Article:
FIGS. 13A-13B show the FIR filter output g(n) amplitude (FIG. 13A) and phase (FIG. 13B) as a function of read head radial position, as calculated by DFT block 620 (FIG. 8). The g(n) amplitude for Field-A is proportional to the read head radial offset from the track centerline around the track centerline. The g(n) amplitude for Field-B is proportional to the read head offset from the midpoint of two adjacent track centerlines. The amplitude does not indicate the read head offset direction. However, the g(n) phase information is used to select the read head offset direction. The phase for Field-A changes 180 degrees at the track centerline, and the phase for Field-B changes 180 degrees at the midpoint of two adjacent track centerlines. The phase values depend on the sampling start point, but the phase value relationship between Field-A and Field-B is fixed. So one method to select the read head offset direction is to determine the difference in the phases of Field-A and Field-B. For example, as shown in FIG. 13B, if the phases of Field-A and Field-B are the same (+80 deg. in FIG. 13B), then the read head is located between −20 and 0 nm from the track centerline. However, if the phases of Field-A and Field-B are different (−100 deg for Field-A and +80 deg for Field-B in FIG. 13B), then the read head is located between 0 and +20 nm from the track centerline.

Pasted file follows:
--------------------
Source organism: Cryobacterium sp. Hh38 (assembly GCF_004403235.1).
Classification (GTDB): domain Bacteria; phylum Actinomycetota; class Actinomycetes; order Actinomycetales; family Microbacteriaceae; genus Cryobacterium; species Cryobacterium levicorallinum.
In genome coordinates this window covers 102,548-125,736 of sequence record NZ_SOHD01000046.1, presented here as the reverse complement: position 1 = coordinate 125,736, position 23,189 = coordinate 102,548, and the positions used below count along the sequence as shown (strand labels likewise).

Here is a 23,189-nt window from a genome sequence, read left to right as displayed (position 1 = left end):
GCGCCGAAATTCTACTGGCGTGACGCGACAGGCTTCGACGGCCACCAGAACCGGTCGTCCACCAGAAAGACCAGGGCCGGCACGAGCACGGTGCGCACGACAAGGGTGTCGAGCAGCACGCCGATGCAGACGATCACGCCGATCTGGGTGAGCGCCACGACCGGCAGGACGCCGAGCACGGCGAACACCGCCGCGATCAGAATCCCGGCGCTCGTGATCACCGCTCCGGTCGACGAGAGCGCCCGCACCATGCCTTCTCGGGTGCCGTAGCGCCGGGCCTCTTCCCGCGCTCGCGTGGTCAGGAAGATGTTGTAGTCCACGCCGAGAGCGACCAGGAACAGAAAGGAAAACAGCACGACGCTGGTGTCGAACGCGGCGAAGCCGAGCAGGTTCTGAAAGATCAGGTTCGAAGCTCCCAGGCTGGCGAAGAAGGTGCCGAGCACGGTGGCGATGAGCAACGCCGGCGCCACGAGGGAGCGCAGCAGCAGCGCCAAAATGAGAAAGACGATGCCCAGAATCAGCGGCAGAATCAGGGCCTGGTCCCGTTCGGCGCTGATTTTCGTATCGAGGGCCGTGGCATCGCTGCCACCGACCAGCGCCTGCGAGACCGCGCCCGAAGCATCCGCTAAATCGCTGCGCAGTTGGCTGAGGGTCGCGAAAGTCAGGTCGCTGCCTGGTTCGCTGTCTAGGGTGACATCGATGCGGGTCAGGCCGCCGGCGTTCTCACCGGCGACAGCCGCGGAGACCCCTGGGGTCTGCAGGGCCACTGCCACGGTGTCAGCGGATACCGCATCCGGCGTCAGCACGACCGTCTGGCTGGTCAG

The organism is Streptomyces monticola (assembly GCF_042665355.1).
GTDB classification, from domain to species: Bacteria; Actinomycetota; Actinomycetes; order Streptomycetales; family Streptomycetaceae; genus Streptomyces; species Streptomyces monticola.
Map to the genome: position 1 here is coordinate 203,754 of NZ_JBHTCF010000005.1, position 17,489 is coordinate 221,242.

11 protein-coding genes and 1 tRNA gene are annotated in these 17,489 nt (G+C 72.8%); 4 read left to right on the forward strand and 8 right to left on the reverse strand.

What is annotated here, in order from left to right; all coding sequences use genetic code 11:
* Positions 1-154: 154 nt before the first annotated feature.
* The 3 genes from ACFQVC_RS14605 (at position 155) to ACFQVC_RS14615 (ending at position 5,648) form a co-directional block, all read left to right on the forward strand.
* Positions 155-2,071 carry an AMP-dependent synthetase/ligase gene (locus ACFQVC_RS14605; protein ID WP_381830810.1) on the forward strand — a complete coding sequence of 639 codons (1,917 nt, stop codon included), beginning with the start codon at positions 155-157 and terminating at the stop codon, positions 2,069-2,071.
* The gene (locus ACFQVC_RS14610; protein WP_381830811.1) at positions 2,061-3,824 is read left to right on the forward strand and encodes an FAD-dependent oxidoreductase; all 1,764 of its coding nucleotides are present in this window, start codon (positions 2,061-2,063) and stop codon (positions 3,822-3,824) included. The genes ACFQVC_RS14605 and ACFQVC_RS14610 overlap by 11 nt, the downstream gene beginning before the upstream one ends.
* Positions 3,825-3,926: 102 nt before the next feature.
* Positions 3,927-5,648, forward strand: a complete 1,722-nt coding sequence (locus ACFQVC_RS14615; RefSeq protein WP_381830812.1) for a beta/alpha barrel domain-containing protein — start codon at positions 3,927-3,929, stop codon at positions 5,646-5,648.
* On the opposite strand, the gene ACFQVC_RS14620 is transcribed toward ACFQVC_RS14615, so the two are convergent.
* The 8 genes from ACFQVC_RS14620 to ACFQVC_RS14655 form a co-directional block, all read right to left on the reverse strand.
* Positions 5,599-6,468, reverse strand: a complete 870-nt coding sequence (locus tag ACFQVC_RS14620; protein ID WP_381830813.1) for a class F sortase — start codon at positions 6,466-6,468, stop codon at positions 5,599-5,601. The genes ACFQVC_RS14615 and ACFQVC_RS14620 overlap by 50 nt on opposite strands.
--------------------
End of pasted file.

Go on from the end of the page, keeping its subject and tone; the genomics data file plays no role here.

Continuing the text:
FIG. 14 shows the FIR filter output g(n) amplitude with compensation for read head direction as determined by the g(n) phase values for Field-A and Field-B. The horizontal axis is the read head radial position, where “0” corresponds to the track centerline. The FIR Filter output amplitude in Field-A is almost linear around the track centerline (near 0). The FIR Filter output amplitude in Field-B is almost linear around the midpoint between two adjacent track-centers (near ±20 nm).

FIG. 15 shows an example of the sync pattern amplitude measurement (Equation (7)). The sync pattern amplitude is constant across the entire track width. This amplitude is used to normalize the PES signal.